Working away from home can lead to higher rates of depression among expatriates, it has been found, as the overall rate of those suffering from the illness is on the rise.
According to the World Health Organization, depression has become more widespread issue globally in the last 20 years.
Seema Hingorrany is a clinical psychologist based in Mumbai and often works with expats trying to cope with a new life abroad.
She told the National: "Loneliness is a problem that really can make depression a lot worse. Back home you have your friends and family to fall back on.
"In places like Dubai, there is a very competitive atmosphere and maybe people aren't as friendly."
Advice offered by Ms Hingorrany includes going out and finding people to socialise with, which may mean that the gym is a good option.
It is easy to get chatting to the person on the next treadmill, but for those less sporty there are always options such as joining a book group or taking an evening class.
She said: "Just don't spend too much time alone and dwelling on your thoughts. That's the time when depression hits you really badly."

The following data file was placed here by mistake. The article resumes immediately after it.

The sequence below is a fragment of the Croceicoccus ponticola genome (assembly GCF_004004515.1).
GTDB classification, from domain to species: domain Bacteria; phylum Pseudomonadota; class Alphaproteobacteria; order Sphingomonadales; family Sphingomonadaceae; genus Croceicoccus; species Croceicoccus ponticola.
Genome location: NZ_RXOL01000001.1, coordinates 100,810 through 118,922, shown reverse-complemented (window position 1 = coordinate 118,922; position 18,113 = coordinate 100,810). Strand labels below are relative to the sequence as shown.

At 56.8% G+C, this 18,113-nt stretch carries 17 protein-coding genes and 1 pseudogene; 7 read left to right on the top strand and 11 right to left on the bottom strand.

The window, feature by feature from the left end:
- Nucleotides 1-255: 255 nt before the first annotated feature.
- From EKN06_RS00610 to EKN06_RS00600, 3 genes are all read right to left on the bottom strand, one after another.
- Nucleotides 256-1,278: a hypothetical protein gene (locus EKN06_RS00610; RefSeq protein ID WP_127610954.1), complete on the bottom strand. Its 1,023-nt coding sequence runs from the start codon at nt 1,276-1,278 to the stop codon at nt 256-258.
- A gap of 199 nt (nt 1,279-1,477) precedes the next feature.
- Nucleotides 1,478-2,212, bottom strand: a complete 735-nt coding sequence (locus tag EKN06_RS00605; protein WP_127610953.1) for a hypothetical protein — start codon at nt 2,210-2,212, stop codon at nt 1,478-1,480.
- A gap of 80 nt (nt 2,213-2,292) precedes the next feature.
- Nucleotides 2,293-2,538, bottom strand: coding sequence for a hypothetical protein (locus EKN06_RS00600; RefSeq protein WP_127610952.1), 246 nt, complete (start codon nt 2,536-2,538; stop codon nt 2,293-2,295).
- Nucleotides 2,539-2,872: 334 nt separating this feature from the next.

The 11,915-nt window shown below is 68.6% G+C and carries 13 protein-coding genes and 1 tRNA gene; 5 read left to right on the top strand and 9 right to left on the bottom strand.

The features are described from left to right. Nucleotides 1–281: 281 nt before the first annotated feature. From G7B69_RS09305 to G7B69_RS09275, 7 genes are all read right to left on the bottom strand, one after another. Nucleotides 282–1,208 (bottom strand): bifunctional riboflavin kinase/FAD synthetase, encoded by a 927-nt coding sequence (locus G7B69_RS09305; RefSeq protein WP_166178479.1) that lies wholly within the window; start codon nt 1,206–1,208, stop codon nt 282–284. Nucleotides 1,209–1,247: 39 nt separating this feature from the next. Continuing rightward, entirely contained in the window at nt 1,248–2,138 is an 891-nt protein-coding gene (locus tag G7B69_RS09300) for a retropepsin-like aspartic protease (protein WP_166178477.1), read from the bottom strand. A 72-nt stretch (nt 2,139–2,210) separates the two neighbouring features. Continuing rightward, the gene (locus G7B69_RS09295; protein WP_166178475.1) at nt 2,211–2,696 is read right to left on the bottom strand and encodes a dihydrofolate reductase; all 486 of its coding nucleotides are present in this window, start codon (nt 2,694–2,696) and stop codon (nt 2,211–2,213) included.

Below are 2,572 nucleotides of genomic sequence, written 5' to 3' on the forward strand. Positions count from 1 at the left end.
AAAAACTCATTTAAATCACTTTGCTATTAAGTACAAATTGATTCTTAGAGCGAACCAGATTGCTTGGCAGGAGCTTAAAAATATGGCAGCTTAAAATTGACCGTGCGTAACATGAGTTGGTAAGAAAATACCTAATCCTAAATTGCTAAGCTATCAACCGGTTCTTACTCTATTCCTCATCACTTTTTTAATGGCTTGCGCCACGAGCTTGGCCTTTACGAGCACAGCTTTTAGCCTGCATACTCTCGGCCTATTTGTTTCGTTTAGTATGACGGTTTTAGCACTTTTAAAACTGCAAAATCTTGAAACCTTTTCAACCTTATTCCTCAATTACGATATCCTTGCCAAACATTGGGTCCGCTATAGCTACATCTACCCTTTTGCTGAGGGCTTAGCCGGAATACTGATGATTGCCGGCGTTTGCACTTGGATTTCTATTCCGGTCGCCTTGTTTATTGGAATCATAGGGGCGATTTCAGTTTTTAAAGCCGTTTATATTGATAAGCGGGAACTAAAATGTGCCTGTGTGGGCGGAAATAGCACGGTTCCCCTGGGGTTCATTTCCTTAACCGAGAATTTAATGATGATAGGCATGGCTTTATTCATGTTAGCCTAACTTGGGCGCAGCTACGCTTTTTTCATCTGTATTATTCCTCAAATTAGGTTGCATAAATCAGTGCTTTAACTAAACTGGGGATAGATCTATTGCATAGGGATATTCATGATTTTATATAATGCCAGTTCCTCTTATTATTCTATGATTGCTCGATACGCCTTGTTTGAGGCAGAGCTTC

Another problem with addressing the issue of depression is that people feel a certain amount stigmatisation surrounding the topic.
Due to this, many people refuse to talk about it and don't seek the help they need in order to try and tackle the issue.
Ms Hingorrany said: "But I try and make clear in my book that depression can happen to anyone. It is common to be depressed and it's nothing to be ashamed of."
Expats may find talking to other people in a similar situation a real help, which is one of the reasons why expat groups are so popular.
Those who have been living in a community for longer may well have become used to the situation and found ways to cope, meaning they can help newer expats to settle in.
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